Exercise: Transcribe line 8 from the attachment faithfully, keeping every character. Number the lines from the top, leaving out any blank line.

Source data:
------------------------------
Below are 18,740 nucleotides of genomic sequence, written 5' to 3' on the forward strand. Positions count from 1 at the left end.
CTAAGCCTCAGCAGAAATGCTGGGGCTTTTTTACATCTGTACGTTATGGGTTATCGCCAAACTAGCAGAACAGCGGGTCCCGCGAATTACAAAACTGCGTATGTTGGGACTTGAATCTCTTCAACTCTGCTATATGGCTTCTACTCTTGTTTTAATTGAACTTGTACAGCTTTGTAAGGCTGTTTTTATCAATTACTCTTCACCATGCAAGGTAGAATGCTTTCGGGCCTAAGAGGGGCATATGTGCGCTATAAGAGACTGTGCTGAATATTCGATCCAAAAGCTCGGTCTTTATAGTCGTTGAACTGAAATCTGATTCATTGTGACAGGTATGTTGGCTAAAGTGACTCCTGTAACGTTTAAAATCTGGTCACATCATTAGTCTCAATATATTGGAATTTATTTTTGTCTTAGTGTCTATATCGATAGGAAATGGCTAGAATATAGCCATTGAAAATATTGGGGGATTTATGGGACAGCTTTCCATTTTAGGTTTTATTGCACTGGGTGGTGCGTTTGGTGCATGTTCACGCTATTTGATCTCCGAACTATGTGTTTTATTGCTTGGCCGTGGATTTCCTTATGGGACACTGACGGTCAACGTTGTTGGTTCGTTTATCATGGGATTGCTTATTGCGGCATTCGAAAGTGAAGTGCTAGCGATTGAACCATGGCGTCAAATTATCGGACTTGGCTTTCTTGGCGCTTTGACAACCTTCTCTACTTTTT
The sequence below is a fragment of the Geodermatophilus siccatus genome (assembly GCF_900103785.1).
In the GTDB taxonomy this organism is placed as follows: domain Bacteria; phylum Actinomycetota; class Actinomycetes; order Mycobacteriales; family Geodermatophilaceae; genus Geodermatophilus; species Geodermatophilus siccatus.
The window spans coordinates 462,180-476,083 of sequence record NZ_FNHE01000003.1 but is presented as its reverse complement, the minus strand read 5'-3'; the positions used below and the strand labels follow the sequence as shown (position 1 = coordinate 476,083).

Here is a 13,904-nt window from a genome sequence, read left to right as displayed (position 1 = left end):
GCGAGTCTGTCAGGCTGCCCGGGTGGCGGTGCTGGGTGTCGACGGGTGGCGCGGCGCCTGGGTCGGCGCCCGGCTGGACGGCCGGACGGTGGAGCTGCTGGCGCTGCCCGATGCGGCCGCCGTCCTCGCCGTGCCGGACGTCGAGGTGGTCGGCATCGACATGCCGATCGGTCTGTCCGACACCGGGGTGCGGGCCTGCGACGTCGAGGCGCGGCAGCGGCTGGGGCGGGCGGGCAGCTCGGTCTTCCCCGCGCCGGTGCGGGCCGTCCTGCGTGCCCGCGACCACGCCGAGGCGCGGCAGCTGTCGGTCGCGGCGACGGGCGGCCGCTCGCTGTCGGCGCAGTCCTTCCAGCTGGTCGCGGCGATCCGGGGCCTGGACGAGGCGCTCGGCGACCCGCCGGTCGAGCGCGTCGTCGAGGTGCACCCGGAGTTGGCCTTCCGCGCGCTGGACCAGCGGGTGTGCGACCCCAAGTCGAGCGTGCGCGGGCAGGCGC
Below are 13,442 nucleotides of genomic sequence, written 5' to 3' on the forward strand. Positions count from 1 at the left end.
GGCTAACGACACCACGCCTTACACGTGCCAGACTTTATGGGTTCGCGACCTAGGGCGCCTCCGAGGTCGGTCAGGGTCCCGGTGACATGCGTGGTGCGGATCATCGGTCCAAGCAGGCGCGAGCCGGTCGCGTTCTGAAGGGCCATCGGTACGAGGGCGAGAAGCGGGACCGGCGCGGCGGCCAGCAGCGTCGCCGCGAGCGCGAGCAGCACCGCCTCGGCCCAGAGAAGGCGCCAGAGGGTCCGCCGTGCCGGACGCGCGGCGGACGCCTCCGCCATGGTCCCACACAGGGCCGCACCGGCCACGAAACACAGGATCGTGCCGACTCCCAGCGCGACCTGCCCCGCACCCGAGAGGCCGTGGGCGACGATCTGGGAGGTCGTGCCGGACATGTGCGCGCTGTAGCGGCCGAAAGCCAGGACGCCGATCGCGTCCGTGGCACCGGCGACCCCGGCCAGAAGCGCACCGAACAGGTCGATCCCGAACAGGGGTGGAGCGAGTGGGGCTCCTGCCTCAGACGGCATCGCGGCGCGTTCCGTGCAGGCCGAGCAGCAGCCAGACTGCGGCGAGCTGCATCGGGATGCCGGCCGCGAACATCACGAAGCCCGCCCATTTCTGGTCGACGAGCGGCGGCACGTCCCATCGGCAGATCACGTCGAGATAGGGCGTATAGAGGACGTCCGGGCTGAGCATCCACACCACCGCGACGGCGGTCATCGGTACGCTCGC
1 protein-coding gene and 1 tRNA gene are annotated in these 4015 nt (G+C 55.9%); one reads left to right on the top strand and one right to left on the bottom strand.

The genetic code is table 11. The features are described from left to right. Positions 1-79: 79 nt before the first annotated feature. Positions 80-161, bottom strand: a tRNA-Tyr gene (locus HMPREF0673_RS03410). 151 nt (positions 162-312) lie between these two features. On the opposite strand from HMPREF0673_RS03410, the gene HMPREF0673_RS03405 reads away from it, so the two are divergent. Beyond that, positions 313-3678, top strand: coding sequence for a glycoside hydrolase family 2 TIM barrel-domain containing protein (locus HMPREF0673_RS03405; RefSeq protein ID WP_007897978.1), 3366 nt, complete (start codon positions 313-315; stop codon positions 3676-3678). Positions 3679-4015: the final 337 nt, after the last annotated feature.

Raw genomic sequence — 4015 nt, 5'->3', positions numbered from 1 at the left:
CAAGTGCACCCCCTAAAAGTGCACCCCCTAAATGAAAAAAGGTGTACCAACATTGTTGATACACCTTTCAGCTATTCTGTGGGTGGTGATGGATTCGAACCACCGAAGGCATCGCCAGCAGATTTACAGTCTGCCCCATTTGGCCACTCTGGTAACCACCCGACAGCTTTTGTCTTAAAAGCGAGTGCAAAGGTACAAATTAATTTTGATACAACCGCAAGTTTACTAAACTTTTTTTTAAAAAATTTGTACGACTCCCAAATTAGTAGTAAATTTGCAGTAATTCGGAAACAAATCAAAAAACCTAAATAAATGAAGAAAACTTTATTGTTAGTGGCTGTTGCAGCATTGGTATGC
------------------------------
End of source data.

Below are 13,442 nucleotides of genomic sequence, written 5' to 3' on the forward strand. Positions count from 1 at the left end.